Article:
Juan Mata has pledged to donate one per cent of his earnings to charity and is calling on his fellow footballers to match him.
The Manchester United midfielder is the first member of Common Goal, an initiative created by streetfootballworld, which supports more than 120 football charities around the world.
Mata said: “What we’re trying to do is define a shared social agenda for football. Common Goal goes beyond individual brands and egos to deliver a greater impact.
“By making the pledge, we can form a lasting connection between football as a business and football as a tool for social change.”
To accompany his announcement Mata, who recently visited one of the charities in Mumbai, India, wrote an article for The Players’ Tribune website where he explained, in-depth, his decision.
He wrote: “I thought about everything football had given me. And I thought about what I wanted my legacy to be. I knew how lucky I was to have the opportunities I’d had — and that not everyone has a family like mine. And even though I’ve been engaged with charities before, I knew that I wanted to do something more. I want to make sure that other kids get the chances I had.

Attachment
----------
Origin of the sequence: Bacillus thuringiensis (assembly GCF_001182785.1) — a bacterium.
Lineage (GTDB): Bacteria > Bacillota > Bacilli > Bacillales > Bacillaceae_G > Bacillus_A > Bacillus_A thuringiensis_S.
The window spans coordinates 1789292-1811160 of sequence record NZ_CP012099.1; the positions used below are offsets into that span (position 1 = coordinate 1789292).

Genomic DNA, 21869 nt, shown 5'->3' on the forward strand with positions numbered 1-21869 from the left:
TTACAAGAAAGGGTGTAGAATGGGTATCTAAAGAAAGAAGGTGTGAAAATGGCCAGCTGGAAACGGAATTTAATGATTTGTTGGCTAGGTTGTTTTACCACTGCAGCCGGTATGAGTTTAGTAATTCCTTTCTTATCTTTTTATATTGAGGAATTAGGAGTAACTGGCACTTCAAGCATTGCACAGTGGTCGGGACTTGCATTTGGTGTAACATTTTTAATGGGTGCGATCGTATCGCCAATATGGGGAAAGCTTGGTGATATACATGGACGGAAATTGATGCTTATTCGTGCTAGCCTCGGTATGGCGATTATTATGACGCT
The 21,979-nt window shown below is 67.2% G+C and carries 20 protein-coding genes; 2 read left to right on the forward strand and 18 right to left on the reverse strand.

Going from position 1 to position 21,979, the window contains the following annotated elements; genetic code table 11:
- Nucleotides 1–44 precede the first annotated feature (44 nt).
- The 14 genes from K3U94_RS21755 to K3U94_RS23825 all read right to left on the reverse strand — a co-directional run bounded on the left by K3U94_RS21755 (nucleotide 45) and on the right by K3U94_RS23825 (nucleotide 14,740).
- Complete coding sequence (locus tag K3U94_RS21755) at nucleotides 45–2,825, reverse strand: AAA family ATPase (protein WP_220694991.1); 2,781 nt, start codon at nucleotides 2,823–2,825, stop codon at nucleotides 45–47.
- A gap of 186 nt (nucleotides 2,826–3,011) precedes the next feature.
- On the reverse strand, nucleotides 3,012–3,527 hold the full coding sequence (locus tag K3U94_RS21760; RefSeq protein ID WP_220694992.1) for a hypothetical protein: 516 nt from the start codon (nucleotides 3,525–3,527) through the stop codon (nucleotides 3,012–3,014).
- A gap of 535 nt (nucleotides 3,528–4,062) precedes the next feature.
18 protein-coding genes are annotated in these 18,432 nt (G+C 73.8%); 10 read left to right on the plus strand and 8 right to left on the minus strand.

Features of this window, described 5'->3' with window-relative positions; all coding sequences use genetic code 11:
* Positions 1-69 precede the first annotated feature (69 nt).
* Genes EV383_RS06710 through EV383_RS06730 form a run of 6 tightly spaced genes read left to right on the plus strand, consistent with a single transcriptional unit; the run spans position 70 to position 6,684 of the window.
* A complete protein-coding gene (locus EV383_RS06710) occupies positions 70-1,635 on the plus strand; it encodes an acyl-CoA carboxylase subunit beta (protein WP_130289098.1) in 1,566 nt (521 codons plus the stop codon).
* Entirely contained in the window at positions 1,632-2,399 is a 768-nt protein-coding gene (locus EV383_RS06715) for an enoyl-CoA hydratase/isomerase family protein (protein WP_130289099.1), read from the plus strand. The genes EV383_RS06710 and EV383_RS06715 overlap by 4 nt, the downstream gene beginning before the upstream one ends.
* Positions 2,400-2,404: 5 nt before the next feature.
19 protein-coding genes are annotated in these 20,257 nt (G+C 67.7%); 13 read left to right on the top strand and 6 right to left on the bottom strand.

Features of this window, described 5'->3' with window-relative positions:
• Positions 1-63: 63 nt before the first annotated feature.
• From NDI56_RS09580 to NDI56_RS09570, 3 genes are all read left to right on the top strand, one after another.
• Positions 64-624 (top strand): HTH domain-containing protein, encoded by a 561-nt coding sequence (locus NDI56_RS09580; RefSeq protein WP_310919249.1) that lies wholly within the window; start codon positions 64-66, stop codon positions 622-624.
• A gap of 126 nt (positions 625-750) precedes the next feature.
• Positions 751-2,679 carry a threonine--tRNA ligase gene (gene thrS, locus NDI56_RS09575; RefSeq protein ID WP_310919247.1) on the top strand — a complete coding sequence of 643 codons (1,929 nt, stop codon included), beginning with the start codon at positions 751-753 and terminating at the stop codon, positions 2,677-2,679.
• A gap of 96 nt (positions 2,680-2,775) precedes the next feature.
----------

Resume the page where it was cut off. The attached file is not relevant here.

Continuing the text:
“One of the first lessons I learned in football is that it takes a team to accomplish your dreams. We live by this mantra on the pitch, yet we don’t see it enough in the social space. Common Goal is creating a collaborative way for football to give back to society. It’s the most effective and sustainable way that football can deliver long-term social impact on a global scale. Football has the power to do this, but we need to act together.
“So now I would like to call upon my fellow footballers to help. We have so many opportunities simply because we play a children’s game. We are so lucky to live a dream. Let’s come together and help kids everywhere experience that same light and joy. By doing so we can show the wider football industry that Common Goal needs to happen and that it will happen, because it’s right.”
The first target is to assemble a ‘starting XI’ of committed players, with the long-term goal of unlocking one per cent of the entire revenue from the football industry for grassroots football charities.